Will to Power

      >Only the most intellectual of men have any right to beauty, to the beautiful; only in them can goodness escape being weakness. [...] The most intelligent men, like the strongest, find their happiness where others would find only disaster: in the labyrinth, in being hard with themselves and with others, in effort; their delight is in self-mastery; in them asceticism becomes second nature, a necessity, an instinct. They regard a difficult task as a privilege; it is to them a recreation to play with burdens that would crush all others... Knowledge—a form of asceticism.
      The Antichrist

      >[...] the measure of the desire for knowledge depends upon the measure to which the will to power grows in a species: a species grasps a certain amount of reality in order to become master of it, in order to press it into service.
      Will to Power

      >Little do the people understand what is great—that is to say, the creator. But they have a taste for all showmen and actors of great things. Around the creators of new values revolves the world:—invisibly it revolves. But around the actors revolve the people and the glory: such is the course of things.
      Thus Spoke Zarathustra

      Do you want to know what Nietzsche meant when he said "The weak and the botched shall perish—first principle of our charity"? He meant get rid of social welfare programs, and social institutions of any kind that protect the least self-sufficient and ambitious members of society; they are weighing the species down with their extremely small will to power.

      • 2 months ago
        Anonymous

        Also,
        >The softening of the brain which ultimately overtook him was not a physical accident.
        Of course not, his father suffered the same thing. It was a hereditary ailment. Of course, when it comes to biology, Christians are like israelites on whiteness — they're biologists when it suits them, Christians when it doesn't. The Abrahamic religions are the religion of snakes hiding in the grass, ironically enough.

      • 2 months ago
        Anonymous

        let's face facts, chesterton would batter friedrich

  3. 2 months ago
    Anonymous

    Will IQfy ever stop seething about Nietzsche? Either have an actual discussion about his works and present your opinions in some detail, or shut the frick up. Stop shitting up the board with low effort bullshit. Every fricking day I have to hide half a dozen stupid threads like this.

    • 2 months ago
      Anonymous

      >nietzschegay malding

  4. 2 months ago
    Anonymous

    >Nietzsche hates humans
    I'm facepalming so hard.

    • 2 months ago
      Anonymous

      That’s not what Chesterton said at all. Chungus Chesterton is right about ole Fred the NEET. I like Fred but he got absolutely BTFO by Chesterton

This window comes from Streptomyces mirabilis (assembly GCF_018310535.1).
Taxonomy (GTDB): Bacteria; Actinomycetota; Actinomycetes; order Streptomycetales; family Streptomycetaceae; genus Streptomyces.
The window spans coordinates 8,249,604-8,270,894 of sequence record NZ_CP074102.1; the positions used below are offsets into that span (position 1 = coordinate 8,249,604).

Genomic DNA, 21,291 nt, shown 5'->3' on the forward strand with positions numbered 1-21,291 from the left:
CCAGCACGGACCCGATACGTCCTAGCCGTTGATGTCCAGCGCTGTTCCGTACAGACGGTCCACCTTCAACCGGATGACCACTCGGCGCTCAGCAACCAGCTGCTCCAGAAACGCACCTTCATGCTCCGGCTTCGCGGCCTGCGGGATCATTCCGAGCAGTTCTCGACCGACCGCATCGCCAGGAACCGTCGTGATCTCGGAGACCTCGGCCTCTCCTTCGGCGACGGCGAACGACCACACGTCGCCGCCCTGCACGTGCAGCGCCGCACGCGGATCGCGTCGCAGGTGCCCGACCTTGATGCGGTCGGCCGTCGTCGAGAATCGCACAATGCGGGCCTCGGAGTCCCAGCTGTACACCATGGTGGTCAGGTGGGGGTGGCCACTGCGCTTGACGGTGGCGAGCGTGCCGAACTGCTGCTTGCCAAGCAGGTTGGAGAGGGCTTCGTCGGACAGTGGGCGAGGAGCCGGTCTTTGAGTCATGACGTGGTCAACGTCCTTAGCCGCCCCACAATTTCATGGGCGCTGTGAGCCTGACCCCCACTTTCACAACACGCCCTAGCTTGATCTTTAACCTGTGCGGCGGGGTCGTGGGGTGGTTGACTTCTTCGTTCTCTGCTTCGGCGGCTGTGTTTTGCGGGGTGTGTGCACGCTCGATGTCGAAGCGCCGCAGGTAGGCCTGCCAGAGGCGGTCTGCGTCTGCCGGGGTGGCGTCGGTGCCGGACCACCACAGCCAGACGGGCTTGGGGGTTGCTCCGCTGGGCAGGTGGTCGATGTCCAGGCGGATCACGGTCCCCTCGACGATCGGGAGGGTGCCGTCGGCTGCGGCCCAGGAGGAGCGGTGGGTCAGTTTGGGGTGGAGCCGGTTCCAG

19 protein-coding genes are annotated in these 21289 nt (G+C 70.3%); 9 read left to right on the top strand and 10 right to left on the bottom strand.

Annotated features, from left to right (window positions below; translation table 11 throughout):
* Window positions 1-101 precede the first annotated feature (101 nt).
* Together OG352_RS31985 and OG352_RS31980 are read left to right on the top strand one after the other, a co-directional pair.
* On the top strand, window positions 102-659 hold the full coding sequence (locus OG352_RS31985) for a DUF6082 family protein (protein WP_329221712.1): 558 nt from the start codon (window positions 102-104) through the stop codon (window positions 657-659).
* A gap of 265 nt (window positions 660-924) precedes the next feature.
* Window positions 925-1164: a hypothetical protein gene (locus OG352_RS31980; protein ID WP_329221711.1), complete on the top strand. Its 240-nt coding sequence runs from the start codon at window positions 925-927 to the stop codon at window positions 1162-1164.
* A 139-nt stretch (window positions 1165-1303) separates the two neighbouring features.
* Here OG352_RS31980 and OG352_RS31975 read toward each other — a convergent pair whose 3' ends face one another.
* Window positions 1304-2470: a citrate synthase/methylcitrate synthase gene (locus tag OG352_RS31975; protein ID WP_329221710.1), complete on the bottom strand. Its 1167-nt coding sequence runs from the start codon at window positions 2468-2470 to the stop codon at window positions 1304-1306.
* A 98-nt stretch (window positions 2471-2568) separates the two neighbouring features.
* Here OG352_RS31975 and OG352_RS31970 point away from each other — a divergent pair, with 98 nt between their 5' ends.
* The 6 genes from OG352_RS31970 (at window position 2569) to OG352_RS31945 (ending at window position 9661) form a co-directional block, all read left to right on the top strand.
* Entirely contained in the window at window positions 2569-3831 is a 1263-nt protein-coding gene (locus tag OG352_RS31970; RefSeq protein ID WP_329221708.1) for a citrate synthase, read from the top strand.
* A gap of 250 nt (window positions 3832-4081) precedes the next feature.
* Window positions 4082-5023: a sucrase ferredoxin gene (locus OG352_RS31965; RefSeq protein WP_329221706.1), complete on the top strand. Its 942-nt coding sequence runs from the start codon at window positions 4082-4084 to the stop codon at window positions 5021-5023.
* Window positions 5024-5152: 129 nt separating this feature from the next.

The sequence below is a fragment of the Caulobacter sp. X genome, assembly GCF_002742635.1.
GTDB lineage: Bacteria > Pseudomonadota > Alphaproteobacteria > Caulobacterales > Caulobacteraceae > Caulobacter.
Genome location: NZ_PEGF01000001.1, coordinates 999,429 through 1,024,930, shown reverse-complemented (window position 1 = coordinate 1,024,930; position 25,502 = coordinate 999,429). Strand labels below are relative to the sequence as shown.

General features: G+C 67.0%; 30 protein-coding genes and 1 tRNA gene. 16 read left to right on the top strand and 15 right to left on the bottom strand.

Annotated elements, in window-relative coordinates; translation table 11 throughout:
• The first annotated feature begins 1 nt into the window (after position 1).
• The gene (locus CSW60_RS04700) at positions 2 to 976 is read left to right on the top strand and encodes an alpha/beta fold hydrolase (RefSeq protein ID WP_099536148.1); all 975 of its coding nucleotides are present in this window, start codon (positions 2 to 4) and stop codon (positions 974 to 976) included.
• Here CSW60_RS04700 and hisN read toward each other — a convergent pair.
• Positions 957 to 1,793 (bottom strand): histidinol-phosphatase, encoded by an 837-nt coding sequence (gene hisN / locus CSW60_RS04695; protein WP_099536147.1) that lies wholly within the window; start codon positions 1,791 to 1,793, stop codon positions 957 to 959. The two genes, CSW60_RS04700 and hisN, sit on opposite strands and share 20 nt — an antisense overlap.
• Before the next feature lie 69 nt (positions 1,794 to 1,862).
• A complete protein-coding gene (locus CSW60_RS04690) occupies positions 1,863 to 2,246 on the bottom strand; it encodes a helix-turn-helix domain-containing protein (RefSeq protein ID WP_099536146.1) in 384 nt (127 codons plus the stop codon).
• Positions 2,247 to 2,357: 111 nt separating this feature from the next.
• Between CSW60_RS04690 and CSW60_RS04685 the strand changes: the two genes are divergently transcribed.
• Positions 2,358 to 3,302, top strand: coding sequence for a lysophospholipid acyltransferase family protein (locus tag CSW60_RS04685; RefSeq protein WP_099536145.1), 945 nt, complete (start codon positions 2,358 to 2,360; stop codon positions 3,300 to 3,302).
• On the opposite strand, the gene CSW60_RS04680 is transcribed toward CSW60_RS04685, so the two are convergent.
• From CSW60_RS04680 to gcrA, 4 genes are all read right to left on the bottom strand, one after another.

5. 2 months ago
    Anonymous

    >But when Nietzsche has the incredible lack of humour and lack of imagination to ask us to believe that his aristocracy is an aristocracy of strong muscles or an aristocracy of strong wills, it is necessary to point out the truth. It is an aristocracy of weak nerves.
    absolutely bodied him lmao.

    • 2 months ago
      Anonymous

      I'M BREAKING MY BUALLS OVAH HERE

  6. 2 months ago
    Anonymous

    It’s the same criticism that people make of Hitler who extolled the virtues of the blonde beast without being one himself

    • 2 months ago
      Anonymous

      Wow it's almost like people dislike hypocrites

  7. 2 months ago
    Anonymous

    >muscles
    wat
    >his aristocracy
    He liked romantic history and Wagner. Sensitivity means one sees further, to places myopic sedated anglos can't imagine.

    • 2 months ago
      Anonymous

      Ignoring he was a fat parrochial and ugly christian moron. He does make a point in so far as Nietzsche in parts does write from a place of weakness attempting to project power, in my opinion. When speaking of masses, of christianity, he does not speak with the measured derision of someone who observed these calamities occur far below him, which would be the 'true' aristocrats and masters, if they had to talk of the plebs and their mores. No, he speaks of the crowd, of mediocrity, with visceral passion, this has been a man who got dragged through the worst indignities someone of his character could suffer, someone forcefully locked into a barn with loud, banal, braying bovinic-anthropoi and unwillingly made to be charitable to those he found repulsive (among other things, like suffering from sickness). This may be masked with appeals (admittedly often empty) to violence, strength, and vitality. But I believe this is a core weakness that needs to be adressed if we are to better advance the project Nietzsche inherited us, the despoiled nobleman needs to die if we are to actually bring back aristocracy of any sort. Now, the fat man then miscontrues this to make a trite appeal to normalcy, christianity, etc; by calling him weak of nerves for not being able to tolerate the common man, this astoundingly ordinary englishman attempts to degrade him as a weakling masquerading as strong. But I think one look at G.K makes that attempt laughable.